Q: I have the traditional flowers that butterflies like in my garden and thought perhaps I would start adding ripened fruit and sugar water. When is the right time to do this?
A: Carol Sutek, a master gardener from Plain Township, Ohio, who specializes in butterfly gardening, said fall butterflies are attracted to the rotting fruit in orchards. Putting rotting fruit out in late summer and fall mimics that food source.
She makes a butterfly mash from a half-can of beer, 2 to 4 ounces of dark molasses, a handful of brown sugar and some overripe fruit, such as peaches, bananas or apples. Puree the ingredients in a blender, and then store the mixture in a glass jar for about a month to allow it to ferment. Put the lid on the jar loosely so ants can't get in but the jar won't explode. You can keep adding more overripe fruit to the mixture if you like.
Starting in late July, put a half cup or so of the mixture out on a dish for the butterflies. Because the mixture attracts ants, she recommends locating it away from the house. She also replaces hers every day because the raccoons eat it at night.
Earlier in the summer, you can put out chunks of watermelon or an orange cut in half to feed the butterflies, Sutek said. Put the fruit close to flowers.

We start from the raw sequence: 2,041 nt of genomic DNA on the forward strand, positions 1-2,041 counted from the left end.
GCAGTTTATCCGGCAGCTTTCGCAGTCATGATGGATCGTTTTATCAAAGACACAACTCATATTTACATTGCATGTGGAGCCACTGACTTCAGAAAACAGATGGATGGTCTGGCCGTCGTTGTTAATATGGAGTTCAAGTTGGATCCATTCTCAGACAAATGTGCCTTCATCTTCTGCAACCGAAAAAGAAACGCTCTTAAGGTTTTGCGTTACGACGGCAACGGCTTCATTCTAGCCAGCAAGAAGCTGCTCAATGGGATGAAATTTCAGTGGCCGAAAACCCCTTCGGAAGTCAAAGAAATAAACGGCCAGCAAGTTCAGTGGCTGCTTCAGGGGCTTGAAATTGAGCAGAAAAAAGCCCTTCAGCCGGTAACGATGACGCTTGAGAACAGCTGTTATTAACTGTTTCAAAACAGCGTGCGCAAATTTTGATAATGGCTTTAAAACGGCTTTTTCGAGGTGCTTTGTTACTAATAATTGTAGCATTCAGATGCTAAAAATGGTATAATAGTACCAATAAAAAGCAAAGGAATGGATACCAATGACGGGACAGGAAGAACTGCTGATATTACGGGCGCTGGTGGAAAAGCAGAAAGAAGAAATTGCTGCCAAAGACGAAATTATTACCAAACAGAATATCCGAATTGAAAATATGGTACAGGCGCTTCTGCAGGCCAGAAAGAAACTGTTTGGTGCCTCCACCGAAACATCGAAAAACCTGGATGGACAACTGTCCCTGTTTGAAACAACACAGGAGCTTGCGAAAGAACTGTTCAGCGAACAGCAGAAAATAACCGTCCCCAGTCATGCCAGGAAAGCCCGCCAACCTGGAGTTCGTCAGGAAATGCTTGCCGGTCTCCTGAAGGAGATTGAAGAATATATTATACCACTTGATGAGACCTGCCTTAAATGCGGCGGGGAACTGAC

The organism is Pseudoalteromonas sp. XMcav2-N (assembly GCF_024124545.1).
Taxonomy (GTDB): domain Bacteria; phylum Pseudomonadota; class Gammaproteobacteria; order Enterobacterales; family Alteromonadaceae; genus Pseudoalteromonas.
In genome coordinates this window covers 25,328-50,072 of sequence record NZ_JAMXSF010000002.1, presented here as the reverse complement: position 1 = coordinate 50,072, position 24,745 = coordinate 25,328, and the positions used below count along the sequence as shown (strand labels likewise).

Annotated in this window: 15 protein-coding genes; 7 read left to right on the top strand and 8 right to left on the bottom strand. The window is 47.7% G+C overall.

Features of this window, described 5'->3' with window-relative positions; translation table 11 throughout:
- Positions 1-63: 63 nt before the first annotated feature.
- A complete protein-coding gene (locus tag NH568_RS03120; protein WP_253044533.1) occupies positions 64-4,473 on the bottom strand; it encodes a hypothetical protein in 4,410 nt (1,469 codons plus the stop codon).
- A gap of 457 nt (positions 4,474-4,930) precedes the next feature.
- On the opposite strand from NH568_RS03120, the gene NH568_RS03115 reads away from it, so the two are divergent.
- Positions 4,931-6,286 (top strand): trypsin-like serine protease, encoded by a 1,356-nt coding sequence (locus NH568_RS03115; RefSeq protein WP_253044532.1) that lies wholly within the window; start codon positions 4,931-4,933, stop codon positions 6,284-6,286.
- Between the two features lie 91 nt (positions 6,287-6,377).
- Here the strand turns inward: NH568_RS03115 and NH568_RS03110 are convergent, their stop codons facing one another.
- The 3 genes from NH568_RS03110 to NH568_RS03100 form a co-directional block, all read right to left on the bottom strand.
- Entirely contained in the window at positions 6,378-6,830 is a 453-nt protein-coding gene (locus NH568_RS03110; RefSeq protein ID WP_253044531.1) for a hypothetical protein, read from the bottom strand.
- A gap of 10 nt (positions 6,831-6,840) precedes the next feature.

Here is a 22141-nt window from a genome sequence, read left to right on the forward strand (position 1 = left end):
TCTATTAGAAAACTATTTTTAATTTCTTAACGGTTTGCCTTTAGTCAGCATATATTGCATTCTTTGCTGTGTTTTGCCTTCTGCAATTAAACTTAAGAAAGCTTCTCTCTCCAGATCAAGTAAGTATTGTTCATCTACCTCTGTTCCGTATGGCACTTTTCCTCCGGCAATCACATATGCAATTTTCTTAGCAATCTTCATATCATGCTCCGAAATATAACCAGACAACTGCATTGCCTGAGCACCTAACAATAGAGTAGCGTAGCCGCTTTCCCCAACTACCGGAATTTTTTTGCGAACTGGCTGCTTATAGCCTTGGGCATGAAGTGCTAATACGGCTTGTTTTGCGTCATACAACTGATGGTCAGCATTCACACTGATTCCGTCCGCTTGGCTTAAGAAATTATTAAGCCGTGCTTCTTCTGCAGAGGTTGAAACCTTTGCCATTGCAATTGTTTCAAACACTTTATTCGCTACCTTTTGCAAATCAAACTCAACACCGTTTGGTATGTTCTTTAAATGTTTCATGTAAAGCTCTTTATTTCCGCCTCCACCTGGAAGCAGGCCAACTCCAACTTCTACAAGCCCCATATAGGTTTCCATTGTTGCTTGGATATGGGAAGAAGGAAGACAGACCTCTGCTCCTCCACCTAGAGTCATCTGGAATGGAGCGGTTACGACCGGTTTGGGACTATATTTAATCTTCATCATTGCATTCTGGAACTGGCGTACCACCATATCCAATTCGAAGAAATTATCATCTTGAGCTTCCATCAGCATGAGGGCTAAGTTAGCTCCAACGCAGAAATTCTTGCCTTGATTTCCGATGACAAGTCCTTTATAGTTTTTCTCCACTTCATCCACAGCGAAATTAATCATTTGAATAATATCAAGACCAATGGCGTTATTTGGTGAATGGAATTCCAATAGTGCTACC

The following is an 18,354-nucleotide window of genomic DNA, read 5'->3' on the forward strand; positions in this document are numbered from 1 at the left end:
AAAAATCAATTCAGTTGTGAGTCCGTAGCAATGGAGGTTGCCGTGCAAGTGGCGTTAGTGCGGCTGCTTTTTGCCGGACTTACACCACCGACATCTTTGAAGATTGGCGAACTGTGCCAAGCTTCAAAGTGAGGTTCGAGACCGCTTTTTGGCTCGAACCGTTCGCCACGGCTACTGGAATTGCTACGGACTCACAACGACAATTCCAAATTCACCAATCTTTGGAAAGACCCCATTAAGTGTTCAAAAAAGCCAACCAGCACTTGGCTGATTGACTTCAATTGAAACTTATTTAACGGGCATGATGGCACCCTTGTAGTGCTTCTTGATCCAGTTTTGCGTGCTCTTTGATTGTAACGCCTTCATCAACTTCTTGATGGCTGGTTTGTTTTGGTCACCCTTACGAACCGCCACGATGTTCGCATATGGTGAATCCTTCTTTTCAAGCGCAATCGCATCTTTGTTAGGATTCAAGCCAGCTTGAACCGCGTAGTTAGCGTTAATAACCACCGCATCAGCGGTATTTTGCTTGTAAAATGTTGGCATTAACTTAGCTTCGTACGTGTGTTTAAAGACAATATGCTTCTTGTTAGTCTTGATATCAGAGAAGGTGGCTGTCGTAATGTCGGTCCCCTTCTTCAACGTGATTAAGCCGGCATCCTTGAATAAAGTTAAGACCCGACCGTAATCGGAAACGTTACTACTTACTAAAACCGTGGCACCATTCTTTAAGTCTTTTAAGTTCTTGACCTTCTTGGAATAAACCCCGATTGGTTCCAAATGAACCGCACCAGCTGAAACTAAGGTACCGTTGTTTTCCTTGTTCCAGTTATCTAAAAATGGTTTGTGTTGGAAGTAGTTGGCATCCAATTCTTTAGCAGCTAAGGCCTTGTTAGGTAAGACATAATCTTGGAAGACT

Marrakesh transplant and blogger Maryam Montague shares her love of Moroccan architecture and decorating in her first book, "Marrakesh By Design."
Montague is the creator of the blog My Marrakesh, which she created to chronicle the efforts of her and her husband to build a home there.
In the book, she introduces readers to the architecture of Morocco and explains the historical, religious and practical forces that influenced its distinctive features. She takes readers inside homes, gardens, courtyards and other spaces, each with its own style but all infused with Moroccan character.
She also gives readers specific ideas for incorporating the vivid colors, lively patterns and handmade quality into their own homes.
"Marrakesh By Design" is published by Artisan Books and sells for $29.95 in hardcover.
Purely Products' Pet CFL light bulb promises to remove pet dander and other allergens from the air.
The compact fluorescent bulb generates negative ions, which attract tiny, positively charged particles of airborne pollutants. Those particles bond with the negative ions and make them heavier, causing them to fall out of the air eventually.
The company says the bulbs remove a variety of irritants besides dander, such as smoke, mold spores and dust.
The Pet CFL bulbs come in 7, 9 and 15 watts. Those produce roughly the same amount of light as 25-, 40- and 60-watt incandescent bulbs, respectively.
The bulbs can be ordered at www.purelyproducts.com. Prices range from $9.79 for a single 7-watt bulb to $29.99 for a four-pack of 15-watt bulbs. Shipping is extra.
-- McClatchy-Tribune Information Services